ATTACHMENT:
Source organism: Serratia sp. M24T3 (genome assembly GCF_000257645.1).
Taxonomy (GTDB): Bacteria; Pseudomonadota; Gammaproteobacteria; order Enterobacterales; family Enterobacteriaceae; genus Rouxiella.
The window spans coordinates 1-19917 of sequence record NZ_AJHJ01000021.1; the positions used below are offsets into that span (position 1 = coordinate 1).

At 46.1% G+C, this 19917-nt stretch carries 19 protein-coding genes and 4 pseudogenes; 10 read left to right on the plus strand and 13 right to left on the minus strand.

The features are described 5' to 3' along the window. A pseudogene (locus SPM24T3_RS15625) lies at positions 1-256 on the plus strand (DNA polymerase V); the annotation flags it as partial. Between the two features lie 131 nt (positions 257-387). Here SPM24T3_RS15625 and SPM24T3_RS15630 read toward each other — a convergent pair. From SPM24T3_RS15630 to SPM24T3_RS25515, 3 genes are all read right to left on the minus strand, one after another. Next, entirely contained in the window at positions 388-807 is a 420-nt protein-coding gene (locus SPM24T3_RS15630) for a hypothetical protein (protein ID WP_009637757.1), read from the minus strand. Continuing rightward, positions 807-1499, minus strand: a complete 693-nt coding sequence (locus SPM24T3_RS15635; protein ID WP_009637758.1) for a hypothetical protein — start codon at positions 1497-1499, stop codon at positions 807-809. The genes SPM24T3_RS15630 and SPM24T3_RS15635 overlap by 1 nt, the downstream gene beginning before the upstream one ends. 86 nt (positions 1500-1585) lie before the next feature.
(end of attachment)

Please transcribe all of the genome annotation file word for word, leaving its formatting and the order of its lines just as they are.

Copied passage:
Source organism: Serratia sp. M24T3 (genome assembly GCF_000257645.1).
Taxonomy (GTDB): Bacteria; Pseudomonadota; Gammaproteobacteria; order Enterobacterales; family Enterobacteriaceae; genus Rouxiella.
The window spans coordinates 1-19917 of sequence record NZ_AJHJ01000021.1; the positions used below are offsets into that span (position 1 = coordinate 1).

At 46.1% G+C, this 19917-nt stretch carries 19 protein-coding genes and 4 pseudogenes; 10 read left to right on the plus strand and 13 right to left on the minus strand.

The features are described 5' to 3' along the window. A pseudogene (locus SPM24T3_RS15625) lies at positions 1-256 on the plus strand (DNA polymerase V); the annotation flags it as partial. Between the two features lie 131 nt (positions 257-387). Here SPM24T3_RS15625 and SPM24T3_RS15630 read toward each other — a convergent pair. From SPM24T3_RS15630 to SPM24T3_RS25515, 3 genes are all read right to left on the minus strand, one after another. Next, entirely contained in the window at positions 388-807 is a 420-nt protein-coding gene (locus SPM24T3_RS15630) for a hypothetical protein (protein ID WP_009637757.1), read from the minus strand. Continuing rightward, positions 807-1499, minus strand: a complete 693-nt coding sequence (locus SPM24T3_RS15635; protein ID WP_009637758.1) for a hypothetical protein — start codon at positions 1497-1499, stop codon at positions 807-809. The genes SPM24T3_RS15630 and SPM24T3_RS15635 overlap by 1 nt, the downstream gene beginning before the upstream one ends. 86 nt (positions 1500-1585) lie before the next feature.